You can read the full article HERE.
Duane Michals - Hockney

Gregory Crewdson at Photographers' Gallery London

Gregory Crewdson - The Motel, 2014

This is the first UK exhibition of Cathedral of the Pines, a new body of work by acclaimed American artist Gregory Crewdson, and it is also the first time The Photographers’ Gallery has devoted all three of its gallery spaces to one artist.
With this series, produced between 2013 and 2014, Crewdson departs from his interest in uncanny suburban subjects and explores human relations within more natural environments. In images that recall nineteenth-century American and European paintings, Crewdson photographs figures posing within the small rural town of Becket, Massachusetts, and its vast surrounding forests, including the actual trail from which the series takes its title. Interior scenes charged with ambiguous narratives probe tensions between human connection and separation, intimacy and isolation.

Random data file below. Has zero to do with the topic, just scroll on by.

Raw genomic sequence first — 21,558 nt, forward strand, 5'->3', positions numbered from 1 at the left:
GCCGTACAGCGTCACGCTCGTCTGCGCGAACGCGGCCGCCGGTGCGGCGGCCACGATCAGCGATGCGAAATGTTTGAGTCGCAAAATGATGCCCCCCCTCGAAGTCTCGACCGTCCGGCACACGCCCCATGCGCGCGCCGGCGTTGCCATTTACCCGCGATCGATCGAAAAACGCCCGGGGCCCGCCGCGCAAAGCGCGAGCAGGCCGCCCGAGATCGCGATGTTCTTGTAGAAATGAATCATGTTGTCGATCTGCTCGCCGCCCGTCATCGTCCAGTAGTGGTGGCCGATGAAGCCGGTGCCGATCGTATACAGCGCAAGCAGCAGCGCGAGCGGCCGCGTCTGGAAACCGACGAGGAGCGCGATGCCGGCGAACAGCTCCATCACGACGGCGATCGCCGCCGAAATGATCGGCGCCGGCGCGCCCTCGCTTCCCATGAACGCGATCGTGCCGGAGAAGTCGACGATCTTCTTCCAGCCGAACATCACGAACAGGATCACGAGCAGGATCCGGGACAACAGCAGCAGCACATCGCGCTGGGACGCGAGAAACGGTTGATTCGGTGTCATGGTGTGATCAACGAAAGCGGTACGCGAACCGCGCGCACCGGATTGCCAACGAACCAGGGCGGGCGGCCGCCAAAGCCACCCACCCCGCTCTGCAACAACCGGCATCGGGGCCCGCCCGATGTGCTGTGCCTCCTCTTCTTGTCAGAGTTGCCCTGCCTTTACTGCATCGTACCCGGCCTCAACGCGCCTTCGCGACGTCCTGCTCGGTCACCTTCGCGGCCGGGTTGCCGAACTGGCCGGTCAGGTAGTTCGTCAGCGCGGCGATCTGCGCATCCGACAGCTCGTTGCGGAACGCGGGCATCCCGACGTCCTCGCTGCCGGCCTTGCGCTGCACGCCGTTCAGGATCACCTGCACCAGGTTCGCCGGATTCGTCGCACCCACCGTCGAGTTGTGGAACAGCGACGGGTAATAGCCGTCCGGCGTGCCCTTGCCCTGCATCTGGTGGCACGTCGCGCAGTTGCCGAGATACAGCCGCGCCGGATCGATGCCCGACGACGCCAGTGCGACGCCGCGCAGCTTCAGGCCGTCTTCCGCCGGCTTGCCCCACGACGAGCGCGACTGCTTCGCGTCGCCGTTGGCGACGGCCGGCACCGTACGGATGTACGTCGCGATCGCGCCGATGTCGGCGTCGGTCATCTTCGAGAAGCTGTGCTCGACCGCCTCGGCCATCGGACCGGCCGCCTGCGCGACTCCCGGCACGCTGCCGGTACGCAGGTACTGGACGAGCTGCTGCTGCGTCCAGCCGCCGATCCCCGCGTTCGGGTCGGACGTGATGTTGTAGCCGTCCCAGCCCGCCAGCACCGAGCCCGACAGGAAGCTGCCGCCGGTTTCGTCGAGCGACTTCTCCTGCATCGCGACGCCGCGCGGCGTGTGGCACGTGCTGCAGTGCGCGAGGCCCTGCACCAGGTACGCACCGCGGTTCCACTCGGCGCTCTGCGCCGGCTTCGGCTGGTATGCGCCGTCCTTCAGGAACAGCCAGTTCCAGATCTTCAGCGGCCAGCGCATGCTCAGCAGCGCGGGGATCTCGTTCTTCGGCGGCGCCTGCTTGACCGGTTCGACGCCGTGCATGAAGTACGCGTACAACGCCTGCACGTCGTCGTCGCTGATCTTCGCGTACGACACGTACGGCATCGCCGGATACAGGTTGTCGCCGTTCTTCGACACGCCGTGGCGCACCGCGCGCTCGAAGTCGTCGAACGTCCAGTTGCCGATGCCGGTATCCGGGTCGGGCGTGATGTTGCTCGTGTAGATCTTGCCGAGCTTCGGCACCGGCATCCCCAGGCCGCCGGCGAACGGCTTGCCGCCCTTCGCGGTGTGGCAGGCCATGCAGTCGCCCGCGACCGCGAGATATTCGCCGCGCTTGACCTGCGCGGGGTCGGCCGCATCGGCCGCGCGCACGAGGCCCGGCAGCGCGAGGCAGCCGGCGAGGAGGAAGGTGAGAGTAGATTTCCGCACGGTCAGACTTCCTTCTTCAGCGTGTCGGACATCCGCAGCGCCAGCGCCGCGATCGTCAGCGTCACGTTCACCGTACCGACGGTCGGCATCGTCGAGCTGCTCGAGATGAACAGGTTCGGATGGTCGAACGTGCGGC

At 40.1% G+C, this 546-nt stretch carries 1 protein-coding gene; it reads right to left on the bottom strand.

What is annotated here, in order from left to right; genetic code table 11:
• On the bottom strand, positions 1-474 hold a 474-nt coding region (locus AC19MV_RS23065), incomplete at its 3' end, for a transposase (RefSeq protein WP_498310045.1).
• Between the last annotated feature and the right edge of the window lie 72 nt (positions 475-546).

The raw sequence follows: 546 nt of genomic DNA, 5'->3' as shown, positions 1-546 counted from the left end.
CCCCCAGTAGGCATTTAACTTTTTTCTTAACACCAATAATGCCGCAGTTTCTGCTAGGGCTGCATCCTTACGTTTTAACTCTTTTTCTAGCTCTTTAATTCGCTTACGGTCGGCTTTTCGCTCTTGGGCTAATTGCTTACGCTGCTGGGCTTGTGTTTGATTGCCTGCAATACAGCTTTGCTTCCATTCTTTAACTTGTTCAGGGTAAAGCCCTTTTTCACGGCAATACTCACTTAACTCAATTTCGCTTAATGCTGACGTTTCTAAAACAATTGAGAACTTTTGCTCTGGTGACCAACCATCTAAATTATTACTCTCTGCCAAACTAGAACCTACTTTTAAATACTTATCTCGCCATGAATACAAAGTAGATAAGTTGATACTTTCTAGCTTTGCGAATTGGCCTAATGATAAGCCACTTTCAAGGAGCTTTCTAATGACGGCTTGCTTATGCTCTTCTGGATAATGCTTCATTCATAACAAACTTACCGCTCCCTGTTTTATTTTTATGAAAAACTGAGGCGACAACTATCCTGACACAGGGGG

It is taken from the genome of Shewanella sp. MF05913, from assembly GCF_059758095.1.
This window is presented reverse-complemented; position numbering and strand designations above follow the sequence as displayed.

Crewdson describes this project as ‘his most personal’, venturing to retrieve in the remote setting of the forest, a reminiscence of his childhood. The images in Cathedral of the Pines, located in the dystopian landscape of the anxious American imagination, create atmospheric scenes, many featuring local residents, and for the first time in Crewdson’s work, friends and family. In Woman at Sink, a woman pauses from her domestic chores, lost in thought. In Pickup Truck, Crewdson shows a nude couple in the flatbed of a truck in a dense forest—the woman seated, the man turned away in repose. Crewdson situates his disconsolate subjects in familiar settings, yet their cryptic actions—standing still in the snow, or nude on a riverbank—hint at invisible challenges. Precisely what these challenges are, and what fate awaits these anonymous figures, are left to the viewer's imagination.